Tuesday, May 26, 2015

1/144 Royal Navy Submarine HMS Meteorite - MICRO MIR

1/144 Royal Navy Submarine HMS Meteorite

Mikro-mir are continuing to expand their eclectic mix of 1/144 kits, this time with some unusual submarines!

See site for sprues, decals (also has photo etch, not shown_ and interestingly an conning tower not used on this kit..)

The German Type XVII U-boats were small coastal submarines which used Hellmuth Walter's high test peroxide propulsion system, which offered a combination of air-independent propulsion and high submerged speeds.

In the early 1930s Hellmuth Walter had designed a small, high-speed submarine with a streamlined form propelled by high test peroxide and in 1939 he was awarded a contract to build an experimental vessel, the 80 ton V-80, which achieved an underwater speed of 28.1 kn (52.0 km/h; 32.3 mph) during trials in 1940. In November 1940 Admirals Erich Raeder and Werner Fuchs (head of the Kriegsmarine?'?s Construction Office) witnessed a demonstration of the V-80; Raeder was impressed, but Fuchs was slow to approve further tests.

Following the success of the V-80's trials, Walter contacted Karl Donitz in January 1942, who enthusiastically embraced the idea and requested that these submarines be developed as quickly as possible. An initial order was placed in summer 1942 for four Type XVIIA development submarines. Of these, U-792 and U-793, designated Wa 201, were built by Blohm & Voss, commissioned in October 1943, and achieved 20.25 kn (37.50 km/h; 23.30 mph) submerged. The other pair of Type XVIIA submarines, U-794 and U-795, designated Wk 202, were constructed by Germaniawerft and commissioned in April 1944.

The U-793 achieved a submerged speed of 22 kn (41 km/h; 25 mph) in March 1944 with Admiral Donitz aboard. In June 1944 the U-792 achieved 25 kn (46 km/h; 29 mph) over a measured mile. Construction of operational Type XVII submarines - the Type XVIIB - was begun at the Blohm & Voss yard in Hamburg. The Type XVIIB, unlike the XVIIA, had only a single turbine. The initial order was for 12 submarines, U-1405 through U-1416. However, Blohm & Voss were already struggling to cope with orders for Type XXI submarines and the Kriegsmarine reduced the order to six.Three Type XVIIB boats were completed by Blohm & Voss of Hamburg between 1943 and 1944: U-1405, U-1406 and U-1407. U-1405 was completed in December 1944, U-1406 in February 1945, and U-1407 in March 1945.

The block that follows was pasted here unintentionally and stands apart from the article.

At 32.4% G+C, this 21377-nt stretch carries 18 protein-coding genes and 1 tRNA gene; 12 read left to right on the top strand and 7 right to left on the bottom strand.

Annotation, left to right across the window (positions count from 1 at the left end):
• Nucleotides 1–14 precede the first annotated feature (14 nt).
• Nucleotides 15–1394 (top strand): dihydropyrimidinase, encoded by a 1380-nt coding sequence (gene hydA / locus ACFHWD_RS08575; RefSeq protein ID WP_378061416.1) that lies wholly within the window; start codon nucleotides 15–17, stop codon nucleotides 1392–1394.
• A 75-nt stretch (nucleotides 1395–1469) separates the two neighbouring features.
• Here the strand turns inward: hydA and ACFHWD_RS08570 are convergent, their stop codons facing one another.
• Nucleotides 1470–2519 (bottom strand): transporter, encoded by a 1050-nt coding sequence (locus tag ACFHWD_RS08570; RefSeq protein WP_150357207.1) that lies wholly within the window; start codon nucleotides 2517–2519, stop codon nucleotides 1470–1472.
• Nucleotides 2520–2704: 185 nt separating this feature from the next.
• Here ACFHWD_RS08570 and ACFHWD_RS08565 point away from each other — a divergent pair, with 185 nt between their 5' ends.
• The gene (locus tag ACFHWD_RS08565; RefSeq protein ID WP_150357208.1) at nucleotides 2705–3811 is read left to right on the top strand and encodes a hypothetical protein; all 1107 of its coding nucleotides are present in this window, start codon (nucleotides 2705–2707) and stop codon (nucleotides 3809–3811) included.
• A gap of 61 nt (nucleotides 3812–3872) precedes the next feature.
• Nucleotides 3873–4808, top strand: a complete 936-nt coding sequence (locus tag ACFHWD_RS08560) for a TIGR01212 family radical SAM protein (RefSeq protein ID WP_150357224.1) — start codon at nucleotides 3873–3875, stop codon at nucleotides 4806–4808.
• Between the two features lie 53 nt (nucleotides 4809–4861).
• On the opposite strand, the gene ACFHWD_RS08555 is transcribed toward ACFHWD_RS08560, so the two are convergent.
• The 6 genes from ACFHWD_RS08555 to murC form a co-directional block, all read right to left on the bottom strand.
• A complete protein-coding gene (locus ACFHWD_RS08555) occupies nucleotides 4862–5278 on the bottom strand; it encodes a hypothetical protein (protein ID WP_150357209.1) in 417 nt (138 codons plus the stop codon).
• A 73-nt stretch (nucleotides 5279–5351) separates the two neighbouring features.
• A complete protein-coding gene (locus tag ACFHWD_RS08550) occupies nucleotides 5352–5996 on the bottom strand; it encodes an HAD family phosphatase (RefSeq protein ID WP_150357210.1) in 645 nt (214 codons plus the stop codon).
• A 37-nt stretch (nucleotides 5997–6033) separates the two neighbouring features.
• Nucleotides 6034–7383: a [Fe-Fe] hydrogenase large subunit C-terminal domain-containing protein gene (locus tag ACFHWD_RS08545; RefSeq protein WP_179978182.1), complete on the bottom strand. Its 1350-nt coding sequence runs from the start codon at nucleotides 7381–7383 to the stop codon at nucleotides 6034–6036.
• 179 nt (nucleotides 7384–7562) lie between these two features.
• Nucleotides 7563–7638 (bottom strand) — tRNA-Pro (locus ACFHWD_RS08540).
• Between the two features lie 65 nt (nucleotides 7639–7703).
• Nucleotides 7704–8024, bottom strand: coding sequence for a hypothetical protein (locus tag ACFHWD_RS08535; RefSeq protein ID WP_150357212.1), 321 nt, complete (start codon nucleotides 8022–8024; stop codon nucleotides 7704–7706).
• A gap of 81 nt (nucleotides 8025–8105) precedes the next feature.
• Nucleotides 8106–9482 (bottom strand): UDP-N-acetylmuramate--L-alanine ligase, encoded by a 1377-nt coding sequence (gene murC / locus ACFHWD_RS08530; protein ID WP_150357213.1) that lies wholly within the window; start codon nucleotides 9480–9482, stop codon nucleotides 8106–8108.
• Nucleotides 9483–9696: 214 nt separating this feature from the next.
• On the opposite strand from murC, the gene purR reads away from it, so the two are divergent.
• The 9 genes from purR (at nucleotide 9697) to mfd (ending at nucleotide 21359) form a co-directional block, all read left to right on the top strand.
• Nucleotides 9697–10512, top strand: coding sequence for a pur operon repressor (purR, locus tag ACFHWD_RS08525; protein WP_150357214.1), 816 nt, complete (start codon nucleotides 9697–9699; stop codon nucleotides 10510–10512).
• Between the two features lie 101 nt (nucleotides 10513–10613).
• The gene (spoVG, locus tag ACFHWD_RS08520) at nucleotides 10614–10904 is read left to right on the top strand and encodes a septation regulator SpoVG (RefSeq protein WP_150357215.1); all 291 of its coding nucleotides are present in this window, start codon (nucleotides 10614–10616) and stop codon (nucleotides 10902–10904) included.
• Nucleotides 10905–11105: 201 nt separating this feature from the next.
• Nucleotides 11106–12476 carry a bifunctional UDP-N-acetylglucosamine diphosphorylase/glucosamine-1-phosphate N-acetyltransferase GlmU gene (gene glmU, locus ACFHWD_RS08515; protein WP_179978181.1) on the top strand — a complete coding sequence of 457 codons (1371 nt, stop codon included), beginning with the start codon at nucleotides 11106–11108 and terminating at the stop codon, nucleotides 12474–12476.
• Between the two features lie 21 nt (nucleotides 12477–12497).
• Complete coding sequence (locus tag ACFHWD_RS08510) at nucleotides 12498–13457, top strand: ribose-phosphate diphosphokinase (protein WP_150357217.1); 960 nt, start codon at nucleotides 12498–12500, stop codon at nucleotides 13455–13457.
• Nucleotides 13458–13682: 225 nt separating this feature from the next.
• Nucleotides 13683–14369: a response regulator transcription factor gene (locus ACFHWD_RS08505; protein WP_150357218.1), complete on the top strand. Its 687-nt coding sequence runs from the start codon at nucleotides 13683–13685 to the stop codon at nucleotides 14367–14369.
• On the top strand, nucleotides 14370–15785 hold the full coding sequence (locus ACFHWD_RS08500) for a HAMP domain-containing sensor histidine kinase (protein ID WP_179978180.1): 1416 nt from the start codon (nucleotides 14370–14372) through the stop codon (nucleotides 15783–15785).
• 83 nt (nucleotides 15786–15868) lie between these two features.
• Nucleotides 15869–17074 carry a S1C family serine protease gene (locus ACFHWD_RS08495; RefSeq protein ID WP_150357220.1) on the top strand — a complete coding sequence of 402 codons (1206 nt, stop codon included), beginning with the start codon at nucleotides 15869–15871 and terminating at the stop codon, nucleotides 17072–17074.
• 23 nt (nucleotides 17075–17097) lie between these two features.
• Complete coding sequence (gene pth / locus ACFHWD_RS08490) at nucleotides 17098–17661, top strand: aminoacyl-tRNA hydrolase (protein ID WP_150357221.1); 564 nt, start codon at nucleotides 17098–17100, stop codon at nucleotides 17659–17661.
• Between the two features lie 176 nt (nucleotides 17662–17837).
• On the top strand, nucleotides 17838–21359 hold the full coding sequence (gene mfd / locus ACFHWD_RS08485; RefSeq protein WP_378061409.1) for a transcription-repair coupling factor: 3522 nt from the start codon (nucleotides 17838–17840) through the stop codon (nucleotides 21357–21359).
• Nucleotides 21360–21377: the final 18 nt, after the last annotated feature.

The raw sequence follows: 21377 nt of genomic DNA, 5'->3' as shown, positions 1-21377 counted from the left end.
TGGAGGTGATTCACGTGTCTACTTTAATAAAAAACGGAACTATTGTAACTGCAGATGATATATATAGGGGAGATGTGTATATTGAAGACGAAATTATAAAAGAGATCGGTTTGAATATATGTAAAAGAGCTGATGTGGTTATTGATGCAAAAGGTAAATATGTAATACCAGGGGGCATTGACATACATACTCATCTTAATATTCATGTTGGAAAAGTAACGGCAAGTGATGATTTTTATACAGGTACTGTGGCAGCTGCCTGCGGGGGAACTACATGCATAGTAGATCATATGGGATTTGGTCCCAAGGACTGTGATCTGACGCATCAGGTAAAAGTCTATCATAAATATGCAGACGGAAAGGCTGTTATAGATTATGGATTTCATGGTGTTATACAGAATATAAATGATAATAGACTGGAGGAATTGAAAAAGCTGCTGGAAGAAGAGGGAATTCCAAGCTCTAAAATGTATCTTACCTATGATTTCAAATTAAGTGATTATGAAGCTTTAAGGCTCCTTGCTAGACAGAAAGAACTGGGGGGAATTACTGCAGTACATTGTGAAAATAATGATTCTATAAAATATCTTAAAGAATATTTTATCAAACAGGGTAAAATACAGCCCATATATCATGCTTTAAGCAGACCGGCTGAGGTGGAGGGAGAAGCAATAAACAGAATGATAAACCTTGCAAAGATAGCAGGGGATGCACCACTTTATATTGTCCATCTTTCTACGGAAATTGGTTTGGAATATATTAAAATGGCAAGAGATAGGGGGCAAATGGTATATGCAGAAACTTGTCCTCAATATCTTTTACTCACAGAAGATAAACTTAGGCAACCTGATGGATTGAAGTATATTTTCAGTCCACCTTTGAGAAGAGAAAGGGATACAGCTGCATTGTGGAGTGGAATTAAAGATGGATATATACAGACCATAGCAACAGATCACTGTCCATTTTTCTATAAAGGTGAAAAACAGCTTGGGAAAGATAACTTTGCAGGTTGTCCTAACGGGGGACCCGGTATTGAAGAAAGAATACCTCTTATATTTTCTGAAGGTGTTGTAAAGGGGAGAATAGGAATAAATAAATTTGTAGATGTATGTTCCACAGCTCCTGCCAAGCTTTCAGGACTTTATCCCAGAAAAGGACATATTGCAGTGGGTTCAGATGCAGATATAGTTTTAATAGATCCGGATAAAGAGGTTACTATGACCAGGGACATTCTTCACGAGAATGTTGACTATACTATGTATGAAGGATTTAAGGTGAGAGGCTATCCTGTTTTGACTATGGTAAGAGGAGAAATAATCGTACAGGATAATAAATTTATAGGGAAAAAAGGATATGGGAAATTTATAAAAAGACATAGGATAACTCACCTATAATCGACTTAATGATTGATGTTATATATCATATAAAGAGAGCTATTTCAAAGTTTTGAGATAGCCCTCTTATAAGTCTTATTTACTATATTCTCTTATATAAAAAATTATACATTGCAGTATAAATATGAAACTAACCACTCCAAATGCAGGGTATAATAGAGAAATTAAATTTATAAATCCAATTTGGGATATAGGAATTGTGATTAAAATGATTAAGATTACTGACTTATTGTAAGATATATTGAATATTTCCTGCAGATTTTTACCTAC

A further three boats (U-1408 to U-1410) were under construction, but were not complete when the war ended. Another six Type XVIIB's (U-1411 to U-1416) were cancelled during the war in favour of the Type XXI.All three completed Type XVIIB boats were scuttled by their crews at the end of the Second World War, U-1405 at Flensburg, and U-1406 and U-1407 at Cuxhaven, all in the British Zone of Occupation.
U-1407 was salvaged in June 1945, and transported to Barrow-in-Furness, where she was refitted by Vickers with a new and complete set of machinery also captured in Germany, under the supervision of Professor Hellmuth Walter. Because she was intended to be used solely for trials and possibly as a high-speed anti-submarine target, her torpedo tubes were removed.[3] She was commissioned into the Royal Navy on 25 September 1945 and renamed HMS Meteorite.

During 1946 Meteorite carried out a series of trials under the guidance of Walter and his original team from Germaniawerft, Kiel. The trials raised considerable interest in the possibility of HTP as an alternative to nuclear power as air-independent propulsion and the Admiralty placed an order for two larger experimental Walter boats based on the German Type XXVI, HMS Explorer and HMS Excalibur, to be followed by an operational class of 12 boats.



See site for sprues, decals and photo etched fret.

At the end of 1931 the Soviet government had decided to build for the Far East 12 submarines of the "Shch"  A series of submarines called - V series. The boat was a slightly modernized III-th series. Because of this basic technical elements submarines V series were the same as in boats III. The changes affected only the internal arrangement.